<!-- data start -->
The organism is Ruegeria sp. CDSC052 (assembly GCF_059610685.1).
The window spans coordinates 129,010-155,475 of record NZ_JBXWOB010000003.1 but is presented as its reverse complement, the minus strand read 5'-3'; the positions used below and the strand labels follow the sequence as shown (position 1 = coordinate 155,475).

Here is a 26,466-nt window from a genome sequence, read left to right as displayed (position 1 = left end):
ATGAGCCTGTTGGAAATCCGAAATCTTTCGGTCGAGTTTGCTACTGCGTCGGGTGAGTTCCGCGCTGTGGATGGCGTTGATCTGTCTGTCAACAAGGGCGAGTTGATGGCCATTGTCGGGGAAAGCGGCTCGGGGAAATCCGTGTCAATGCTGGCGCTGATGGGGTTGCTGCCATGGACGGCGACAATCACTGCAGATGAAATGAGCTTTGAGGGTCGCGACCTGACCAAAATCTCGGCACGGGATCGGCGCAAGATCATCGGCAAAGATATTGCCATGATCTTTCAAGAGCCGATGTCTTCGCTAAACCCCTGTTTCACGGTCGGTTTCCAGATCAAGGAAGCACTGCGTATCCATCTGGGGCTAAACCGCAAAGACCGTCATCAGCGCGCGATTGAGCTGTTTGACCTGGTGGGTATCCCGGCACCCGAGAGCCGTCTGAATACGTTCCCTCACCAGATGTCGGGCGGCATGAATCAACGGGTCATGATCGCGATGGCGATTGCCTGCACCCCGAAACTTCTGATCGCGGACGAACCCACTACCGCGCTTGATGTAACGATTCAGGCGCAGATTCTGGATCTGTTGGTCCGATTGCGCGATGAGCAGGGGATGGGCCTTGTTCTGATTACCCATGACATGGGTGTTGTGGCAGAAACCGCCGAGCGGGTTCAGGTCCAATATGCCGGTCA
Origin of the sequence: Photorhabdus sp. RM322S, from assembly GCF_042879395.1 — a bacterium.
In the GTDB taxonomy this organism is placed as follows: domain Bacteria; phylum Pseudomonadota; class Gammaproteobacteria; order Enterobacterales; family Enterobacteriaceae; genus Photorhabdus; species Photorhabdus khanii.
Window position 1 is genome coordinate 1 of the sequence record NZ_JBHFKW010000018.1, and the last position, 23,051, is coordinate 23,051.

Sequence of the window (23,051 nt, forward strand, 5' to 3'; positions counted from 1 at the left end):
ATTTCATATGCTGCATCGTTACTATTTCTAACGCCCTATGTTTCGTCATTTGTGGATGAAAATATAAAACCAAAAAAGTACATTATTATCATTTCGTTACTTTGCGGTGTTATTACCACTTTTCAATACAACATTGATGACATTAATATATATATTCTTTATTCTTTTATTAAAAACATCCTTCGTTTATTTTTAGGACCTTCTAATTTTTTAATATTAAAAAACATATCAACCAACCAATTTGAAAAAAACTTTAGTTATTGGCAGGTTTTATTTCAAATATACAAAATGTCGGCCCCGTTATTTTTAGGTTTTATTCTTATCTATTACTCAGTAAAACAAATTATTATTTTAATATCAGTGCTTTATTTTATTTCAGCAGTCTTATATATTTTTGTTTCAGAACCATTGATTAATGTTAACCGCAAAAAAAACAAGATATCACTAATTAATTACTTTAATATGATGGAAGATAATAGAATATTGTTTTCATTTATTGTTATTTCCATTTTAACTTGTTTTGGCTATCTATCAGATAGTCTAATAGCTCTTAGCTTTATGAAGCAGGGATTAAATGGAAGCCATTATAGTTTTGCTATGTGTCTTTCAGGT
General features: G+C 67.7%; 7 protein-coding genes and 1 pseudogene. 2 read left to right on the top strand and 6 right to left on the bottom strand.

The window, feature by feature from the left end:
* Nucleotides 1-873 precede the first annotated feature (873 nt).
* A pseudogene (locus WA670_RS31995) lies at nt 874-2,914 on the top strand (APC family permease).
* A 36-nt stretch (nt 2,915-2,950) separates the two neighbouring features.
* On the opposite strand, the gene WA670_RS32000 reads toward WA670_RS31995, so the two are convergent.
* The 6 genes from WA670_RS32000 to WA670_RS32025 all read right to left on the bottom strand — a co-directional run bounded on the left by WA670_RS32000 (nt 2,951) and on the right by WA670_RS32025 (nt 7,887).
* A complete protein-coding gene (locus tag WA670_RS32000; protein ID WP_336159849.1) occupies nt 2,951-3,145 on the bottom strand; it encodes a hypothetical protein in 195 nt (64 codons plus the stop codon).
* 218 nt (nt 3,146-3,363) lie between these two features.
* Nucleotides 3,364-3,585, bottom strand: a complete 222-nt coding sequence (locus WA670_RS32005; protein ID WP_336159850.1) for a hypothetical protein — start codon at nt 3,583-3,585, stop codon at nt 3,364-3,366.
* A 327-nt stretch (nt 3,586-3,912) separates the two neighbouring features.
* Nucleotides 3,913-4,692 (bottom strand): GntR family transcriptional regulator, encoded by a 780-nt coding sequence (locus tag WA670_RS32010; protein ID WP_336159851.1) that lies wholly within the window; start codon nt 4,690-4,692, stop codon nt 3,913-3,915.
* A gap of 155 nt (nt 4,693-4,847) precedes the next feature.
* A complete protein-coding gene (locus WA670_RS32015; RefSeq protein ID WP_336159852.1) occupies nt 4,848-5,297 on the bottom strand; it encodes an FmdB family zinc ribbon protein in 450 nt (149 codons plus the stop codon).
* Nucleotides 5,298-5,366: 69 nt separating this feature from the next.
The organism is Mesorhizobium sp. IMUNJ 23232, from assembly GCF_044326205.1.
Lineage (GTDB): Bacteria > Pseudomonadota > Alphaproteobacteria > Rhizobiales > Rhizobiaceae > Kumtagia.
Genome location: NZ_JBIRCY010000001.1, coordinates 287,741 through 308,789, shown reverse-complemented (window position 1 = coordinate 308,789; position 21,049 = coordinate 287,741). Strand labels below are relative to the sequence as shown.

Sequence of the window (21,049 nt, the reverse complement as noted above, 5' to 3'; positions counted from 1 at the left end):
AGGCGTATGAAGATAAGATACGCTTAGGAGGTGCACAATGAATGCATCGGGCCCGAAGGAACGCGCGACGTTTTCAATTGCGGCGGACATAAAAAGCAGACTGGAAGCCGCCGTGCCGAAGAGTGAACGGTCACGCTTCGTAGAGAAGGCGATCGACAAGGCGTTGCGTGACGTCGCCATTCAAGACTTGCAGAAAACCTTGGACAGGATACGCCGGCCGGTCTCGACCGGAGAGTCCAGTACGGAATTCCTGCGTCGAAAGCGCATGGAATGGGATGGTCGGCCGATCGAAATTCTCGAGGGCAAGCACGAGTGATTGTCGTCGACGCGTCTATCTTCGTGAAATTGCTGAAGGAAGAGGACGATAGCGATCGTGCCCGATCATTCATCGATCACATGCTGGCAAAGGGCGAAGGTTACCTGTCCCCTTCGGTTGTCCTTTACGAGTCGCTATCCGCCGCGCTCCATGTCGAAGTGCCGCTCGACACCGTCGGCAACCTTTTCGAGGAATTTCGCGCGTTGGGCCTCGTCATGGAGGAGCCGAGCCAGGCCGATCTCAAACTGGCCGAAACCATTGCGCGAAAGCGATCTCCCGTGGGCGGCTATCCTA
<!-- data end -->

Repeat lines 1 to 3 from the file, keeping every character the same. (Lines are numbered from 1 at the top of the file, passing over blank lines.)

The organism is Ruegeria sp. CDSC052 (assembly GCF_059610685.1).
The window spans coordinates 129,010-155,475 of record NZ_JBXWOB010000003.1 but is presented as its reverse complement, the minus strand read 5'-3'; the positions used below and the strand labels follow the sequence as shown (position 1 = coordinate 155,475).

Here is a 26,466-nt window from a genome sequence, read left to right as displayed (position 1 = left end):